First a pic, then some back story:
|Snakeskin gel technique (gradient)|
Hey you. So I have been using gel polishes more and more lately. Originally I got the Knock out Nails system to try and combat or at least protect my weakening nails. It came with a UV lamp and a special UV nail hardener. I used it for months to give it a fair shot, but it just wasn't for me.
I ended up not liking the fact that it didn't soak off. I would often be left with lifting at the cuticle. Which, in turn, led me to have to do fills, essentially, of the hardener. And after a significant amount of time passed, I realized that it was doing nothing to actually strengthen my nails. Meaning, yes. My nails were stronger with the product on them. But once it was removed, not so much. O.o
So I tried all kinds of hardeners/strengtheners. Garlic, formaldehyde, etc. I wanted to try Qtica by Zoya, but didn't ever foot the bill. Then, I came across this Red Carpet Manicure line at my local grocery store (Ulta exclusive? NOT...!). And had to try it out. At the very least, the gel polish would stay on my nails for a couple weeks and in turn strengthen my nails while they had time to grow some. And if I wantd to, I could polish on top of that and even change my polish every other day or so without damaging the gel too much.
So I gave it a shot! And I'm glad to say I liked it. I've been too busy with work to do a mani every day or 2 or 3 anyway, so it's or is for me for now.
And the plus side is the strength it gives my weakest nails while they grow. AND the fact that can also repair breaks when they happen with the gel a la loodieloodieloodie..
So then, the next natural progression was to find out all the nifty new nail art I can do with gels that I can't do with regular polish. ;0)
And after searching youtube, I came up with this. Except he uses gel top coat to dot on the design. I tried that, and since top coat has a bad habit of melting and pooling everywhere, it was kind of messy. So I kept searching, and found someone reference using base coat instead. DING DING DING!!! My RCM base gel is all sticky and perfect for this technique.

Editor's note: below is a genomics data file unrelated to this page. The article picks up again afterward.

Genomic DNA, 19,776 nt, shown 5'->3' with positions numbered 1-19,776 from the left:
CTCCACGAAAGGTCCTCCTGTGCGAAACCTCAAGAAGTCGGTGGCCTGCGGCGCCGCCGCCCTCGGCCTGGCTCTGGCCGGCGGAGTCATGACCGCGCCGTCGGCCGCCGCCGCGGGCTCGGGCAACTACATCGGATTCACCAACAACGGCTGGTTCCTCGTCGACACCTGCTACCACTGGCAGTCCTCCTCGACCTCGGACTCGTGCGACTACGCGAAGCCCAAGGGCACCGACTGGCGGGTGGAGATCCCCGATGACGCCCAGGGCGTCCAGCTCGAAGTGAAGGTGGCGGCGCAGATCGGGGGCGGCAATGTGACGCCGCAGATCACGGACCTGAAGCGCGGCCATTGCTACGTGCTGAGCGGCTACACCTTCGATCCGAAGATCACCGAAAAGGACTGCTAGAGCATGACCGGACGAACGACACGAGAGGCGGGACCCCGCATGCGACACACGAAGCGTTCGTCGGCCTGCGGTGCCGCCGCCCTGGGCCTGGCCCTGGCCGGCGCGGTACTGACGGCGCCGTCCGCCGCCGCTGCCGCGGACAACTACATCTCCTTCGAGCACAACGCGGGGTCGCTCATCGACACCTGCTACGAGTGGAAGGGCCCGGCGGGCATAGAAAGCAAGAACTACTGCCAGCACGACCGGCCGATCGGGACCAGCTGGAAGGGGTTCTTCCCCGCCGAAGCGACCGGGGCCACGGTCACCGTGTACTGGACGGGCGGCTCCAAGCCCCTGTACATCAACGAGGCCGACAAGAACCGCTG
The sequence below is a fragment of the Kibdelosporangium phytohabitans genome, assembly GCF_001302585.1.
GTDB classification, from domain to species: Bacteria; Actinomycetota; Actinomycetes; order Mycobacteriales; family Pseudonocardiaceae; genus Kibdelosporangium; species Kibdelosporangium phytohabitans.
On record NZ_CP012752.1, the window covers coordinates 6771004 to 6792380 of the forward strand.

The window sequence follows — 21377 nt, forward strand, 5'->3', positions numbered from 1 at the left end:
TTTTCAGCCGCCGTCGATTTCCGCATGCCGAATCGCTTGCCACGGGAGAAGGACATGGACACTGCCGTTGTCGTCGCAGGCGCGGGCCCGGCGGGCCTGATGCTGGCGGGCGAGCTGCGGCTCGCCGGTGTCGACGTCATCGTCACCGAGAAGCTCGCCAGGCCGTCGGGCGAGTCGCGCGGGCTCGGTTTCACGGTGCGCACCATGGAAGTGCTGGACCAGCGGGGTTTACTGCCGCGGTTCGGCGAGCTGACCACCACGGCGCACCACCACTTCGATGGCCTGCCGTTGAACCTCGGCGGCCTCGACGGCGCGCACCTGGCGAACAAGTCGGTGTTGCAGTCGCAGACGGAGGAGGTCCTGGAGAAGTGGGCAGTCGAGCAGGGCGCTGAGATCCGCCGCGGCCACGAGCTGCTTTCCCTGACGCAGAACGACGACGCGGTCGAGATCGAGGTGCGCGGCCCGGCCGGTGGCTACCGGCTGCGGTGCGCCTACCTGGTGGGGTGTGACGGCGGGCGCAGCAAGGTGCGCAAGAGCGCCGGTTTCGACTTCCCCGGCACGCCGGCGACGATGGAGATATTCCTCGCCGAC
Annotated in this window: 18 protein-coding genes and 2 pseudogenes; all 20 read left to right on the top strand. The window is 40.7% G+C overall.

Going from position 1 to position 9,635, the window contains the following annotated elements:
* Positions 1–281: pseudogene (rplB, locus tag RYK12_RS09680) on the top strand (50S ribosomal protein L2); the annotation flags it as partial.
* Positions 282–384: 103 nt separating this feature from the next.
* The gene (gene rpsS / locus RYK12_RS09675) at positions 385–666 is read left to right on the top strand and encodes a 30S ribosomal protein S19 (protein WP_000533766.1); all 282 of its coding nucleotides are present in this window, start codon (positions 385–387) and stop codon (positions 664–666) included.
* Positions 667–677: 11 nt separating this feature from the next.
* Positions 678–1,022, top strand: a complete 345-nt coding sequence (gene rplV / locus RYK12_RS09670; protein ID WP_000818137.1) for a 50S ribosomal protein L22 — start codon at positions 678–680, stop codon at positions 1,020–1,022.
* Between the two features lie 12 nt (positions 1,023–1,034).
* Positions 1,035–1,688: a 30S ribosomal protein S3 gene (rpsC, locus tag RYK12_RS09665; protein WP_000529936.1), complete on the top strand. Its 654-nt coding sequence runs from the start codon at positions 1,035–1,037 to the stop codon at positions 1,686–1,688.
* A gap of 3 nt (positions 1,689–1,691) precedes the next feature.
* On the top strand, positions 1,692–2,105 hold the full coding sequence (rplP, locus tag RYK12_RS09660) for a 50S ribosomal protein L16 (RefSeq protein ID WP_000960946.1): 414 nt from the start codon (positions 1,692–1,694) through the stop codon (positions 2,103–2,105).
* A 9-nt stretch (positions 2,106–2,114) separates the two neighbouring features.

It's super easy to do, too. You can use regular polish for the bottom color, but you have to use gel for the top.
Once you're ready, and your bottom color is dry or cured, paint a thin coat of the top color (I used black here) but don't cure it just yet. I like to do this one nail at a time. So I get the best most crisp design. The longer the gel has to sit on the nail (while you dot the design on the rest of the nails for ex), the more it will deform as it warms up and spreads out.
So do it like this. Cure the bottom color layer. Then working one nail at a time, paint a thin coat of black. Then use a dotting tool to dot the base gel all in whatever pattern you want to on the nail. Then once you're all done with THAT NAIL, flash cure it for a few seconds to set it. That way it won't move all around while you do there rest of the nails.
Continue this way until the last nail (on that hand, anyway), and cure for the full time (my base gel says 1 min but I did 2 cause it's kinda a thick layer).
Then top coat it and you're done!
Here's some swatch-sickles I made to try different color combos:
|Snakeskin gel technique swatches|
L-R: White on turquoise, white on black, black on white, black on turquoise, brown on turquoise, brown on taupe, taupe on brown
|Snakeskin gel technique swatches|
The pic at the top of this post was done using a gradient from white to turquoise. With black as the top layer:
|Snakeskin gel mani|
The picture above I did using a silver glitter gel polish, with an accident of the turquoise. Here's a peek at what it looked like after the first coat of gel:
|Snakeskin mani after first coat|
I hope you enjoy looking at these as much as I loved making them! Thanks for reading and happy polishing to you all.....! XD